table1_Acidic pH Decreases the Endonuclease Activity of Initiator RepB and Increases the Stability of the Covalent RepB-DNA Intermediate while Has Onl.docx (865.56 kB)
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table1_Acidic pH Decreases the Endonuclease Activity of Initiator RepB and Increases the Stability of the Covalent RepB-DNA Intermediate while Has Only a Limited Effect on the Replication of Plasmid pMV158 in Lactococcus lactis.docx

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posted on 06.04.2021, 10:14 by Rafael Valdelvira, Lorena Bordanaba-Ruiseco, Cristina Martín-Huestamendía, José Angel Ruiz-Masó, Gloria del Solar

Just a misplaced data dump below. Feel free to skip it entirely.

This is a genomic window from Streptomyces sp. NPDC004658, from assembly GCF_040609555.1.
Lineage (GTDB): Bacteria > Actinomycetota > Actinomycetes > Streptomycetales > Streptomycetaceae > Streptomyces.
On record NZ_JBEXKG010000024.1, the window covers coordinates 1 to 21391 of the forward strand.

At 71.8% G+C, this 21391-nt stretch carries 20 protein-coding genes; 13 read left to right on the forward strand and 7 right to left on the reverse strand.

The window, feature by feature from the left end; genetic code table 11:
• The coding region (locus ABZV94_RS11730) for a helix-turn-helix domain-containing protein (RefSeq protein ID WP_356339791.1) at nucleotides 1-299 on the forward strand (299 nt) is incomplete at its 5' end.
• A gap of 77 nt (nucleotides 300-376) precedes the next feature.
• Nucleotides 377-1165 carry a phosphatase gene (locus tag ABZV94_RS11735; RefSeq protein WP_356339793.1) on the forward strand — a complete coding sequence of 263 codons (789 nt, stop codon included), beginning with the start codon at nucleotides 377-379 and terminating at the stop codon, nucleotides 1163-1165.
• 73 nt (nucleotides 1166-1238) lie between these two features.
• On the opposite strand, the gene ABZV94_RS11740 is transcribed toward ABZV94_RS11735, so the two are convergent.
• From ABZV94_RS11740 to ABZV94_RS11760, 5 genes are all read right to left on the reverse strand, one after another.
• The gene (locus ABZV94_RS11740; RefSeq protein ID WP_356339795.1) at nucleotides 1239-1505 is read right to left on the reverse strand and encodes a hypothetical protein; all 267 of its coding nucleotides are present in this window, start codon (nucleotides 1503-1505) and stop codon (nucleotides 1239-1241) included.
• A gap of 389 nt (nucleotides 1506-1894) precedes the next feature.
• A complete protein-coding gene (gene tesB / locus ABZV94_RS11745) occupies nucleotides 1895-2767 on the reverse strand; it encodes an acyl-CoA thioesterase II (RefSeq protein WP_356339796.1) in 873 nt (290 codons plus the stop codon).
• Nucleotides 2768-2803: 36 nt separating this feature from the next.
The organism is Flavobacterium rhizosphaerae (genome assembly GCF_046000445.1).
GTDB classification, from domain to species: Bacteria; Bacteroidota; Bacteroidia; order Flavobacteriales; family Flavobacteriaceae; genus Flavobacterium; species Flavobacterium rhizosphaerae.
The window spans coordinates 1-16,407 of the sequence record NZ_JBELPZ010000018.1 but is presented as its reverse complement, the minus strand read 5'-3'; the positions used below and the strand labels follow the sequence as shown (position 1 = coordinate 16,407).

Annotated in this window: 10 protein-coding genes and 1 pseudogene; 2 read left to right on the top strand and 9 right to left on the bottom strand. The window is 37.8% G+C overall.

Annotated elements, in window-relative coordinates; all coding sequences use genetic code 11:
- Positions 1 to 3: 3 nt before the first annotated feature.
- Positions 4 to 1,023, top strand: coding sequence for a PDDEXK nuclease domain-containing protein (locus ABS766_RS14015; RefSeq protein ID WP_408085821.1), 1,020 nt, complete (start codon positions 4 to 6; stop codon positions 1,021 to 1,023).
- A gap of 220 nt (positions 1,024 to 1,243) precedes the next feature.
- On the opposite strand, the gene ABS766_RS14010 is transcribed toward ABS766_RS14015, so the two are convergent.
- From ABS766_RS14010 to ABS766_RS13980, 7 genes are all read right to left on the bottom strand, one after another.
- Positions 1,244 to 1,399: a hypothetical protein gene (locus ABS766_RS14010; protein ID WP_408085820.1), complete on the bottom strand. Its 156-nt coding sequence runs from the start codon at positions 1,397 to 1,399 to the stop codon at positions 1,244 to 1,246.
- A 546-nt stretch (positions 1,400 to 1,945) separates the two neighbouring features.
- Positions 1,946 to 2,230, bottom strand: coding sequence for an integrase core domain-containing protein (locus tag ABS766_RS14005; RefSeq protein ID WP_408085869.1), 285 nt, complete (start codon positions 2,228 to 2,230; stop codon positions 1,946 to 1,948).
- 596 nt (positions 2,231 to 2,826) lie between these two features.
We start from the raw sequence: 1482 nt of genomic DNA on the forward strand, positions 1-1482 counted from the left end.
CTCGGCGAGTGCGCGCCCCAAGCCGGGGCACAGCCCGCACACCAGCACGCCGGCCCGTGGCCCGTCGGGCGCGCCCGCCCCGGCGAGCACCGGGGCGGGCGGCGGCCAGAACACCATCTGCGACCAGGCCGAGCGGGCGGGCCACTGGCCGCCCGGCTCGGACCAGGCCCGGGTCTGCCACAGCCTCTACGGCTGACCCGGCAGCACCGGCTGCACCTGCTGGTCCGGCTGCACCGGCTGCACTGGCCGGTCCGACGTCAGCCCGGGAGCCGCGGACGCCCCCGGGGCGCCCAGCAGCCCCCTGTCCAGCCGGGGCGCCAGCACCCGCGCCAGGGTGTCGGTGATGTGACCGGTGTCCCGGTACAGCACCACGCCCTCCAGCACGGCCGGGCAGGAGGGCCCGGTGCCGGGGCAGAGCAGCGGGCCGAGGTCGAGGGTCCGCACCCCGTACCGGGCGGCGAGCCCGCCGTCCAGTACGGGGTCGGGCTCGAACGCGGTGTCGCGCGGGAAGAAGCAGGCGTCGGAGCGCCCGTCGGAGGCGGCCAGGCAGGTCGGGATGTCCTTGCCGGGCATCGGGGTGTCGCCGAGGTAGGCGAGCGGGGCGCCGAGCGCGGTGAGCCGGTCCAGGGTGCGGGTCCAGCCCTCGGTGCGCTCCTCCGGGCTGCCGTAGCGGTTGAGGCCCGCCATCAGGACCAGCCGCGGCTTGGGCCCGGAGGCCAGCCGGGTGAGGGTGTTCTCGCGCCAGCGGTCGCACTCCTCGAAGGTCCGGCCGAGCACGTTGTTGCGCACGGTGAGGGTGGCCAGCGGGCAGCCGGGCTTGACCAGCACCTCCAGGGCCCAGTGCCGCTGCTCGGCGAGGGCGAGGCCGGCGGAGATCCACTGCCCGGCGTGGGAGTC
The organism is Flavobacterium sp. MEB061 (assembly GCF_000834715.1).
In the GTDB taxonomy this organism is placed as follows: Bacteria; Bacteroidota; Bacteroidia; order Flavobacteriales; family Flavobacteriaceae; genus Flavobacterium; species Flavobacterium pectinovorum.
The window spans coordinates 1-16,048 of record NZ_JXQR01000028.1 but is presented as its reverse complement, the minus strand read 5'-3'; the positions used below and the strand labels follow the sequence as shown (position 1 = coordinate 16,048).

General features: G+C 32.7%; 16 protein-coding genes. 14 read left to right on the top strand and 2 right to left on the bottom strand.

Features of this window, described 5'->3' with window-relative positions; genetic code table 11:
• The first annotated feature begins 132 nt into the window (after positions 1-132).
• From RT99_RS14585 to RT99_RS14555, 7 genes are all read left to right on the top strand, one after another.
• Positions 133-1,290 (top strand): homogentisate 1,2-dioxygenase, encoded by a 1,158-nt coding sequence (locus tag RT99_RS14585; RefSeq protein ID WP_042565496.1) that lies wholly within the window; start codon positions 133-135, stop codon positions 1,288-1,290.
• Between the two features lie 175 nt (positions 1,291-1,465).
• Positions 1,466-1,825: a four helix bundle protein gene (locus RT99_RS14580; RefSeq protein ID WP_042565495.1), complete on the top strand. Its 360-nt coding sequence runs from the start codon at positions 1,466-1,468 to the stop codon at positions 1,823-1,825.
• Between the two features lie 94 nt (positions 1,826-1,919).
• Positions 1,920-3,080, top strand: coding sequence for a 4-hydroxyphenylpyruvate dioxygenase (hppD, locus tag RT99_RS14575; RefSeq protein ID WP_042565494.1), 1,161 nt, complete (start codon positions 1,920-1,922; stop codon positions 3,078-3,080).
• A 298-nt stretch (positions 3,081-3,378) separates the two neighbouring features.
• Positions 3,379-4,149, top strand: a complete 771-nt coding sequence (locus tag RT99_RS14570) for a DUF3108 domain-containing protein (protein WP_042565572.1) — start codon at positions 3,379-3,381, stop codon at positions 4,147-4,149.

Plasmid vectors constitute a valuable tool for homologous and heterologous gene expression, for characterization of promoter and regulatory regions, and for genetic manipulation and labeling of bacteria. During the last years, a series of vectors based on promiscuous replicons of the pMV158 family have been developed for their employment in a variety of Gram-positive bacteria and proved to be useful for all above applications in lactic acid bacteria. A proper use of the plasmid vectors requires detailed knowledge of their main replicative features under the changing growth conditions of the studied bacteria, such as the acidification of the culture medium by lactic acid production. Initiation of pMV158 rolling-circle replication is catalyzed by the plasmid-encoded RepB protein, which performs a sequence-specific cleavage on one of the parental DNA strands and, as demonstrated in this work, establishes a covalent bond with the 5′-P end generated in the DNA. This covalent adduct must last until the leading-strand termination stage, where a new cleavage on the regenerated nick site and a subsequent strand-transfer reaction result in rejoining of the ends of the cleaved parental strand, whereas hydrolysis of the newly-generated adduct would release the protein from a nicked double-stranded DNA plasmid form. We have analyzed here the effect of pH on the different in vitro reactions catalyzed by RepB and on the in vivo replication ability of plasmid pMV158. We show that acidic pH greatly impairs the catalytic activity of the protein and reduces hydrolysis of the covalent RepB-DNA adduct, as expected for the nucleophilic nature of these reactions. Conversely, the ability of pMV158 to replicate in vivo, as monitored by the copy number and segregational stability of the plasmid in Lactococcus lactis, remains almost intact at extracellular pHs ranging from 7.0 to 5.0, and a significant reduction (by ∼50%) in the plasmid copy number per chromosome equivalent is only observed at pH 4.5. Moreover, the RepB to pMV158 molar ratio is increased at pH 4.5, suggesting the existence of compensatory mechanisms that operate in vivo to allow pMV158 replication at pH values that severely disturb the catalytic activity of the initiator protein.

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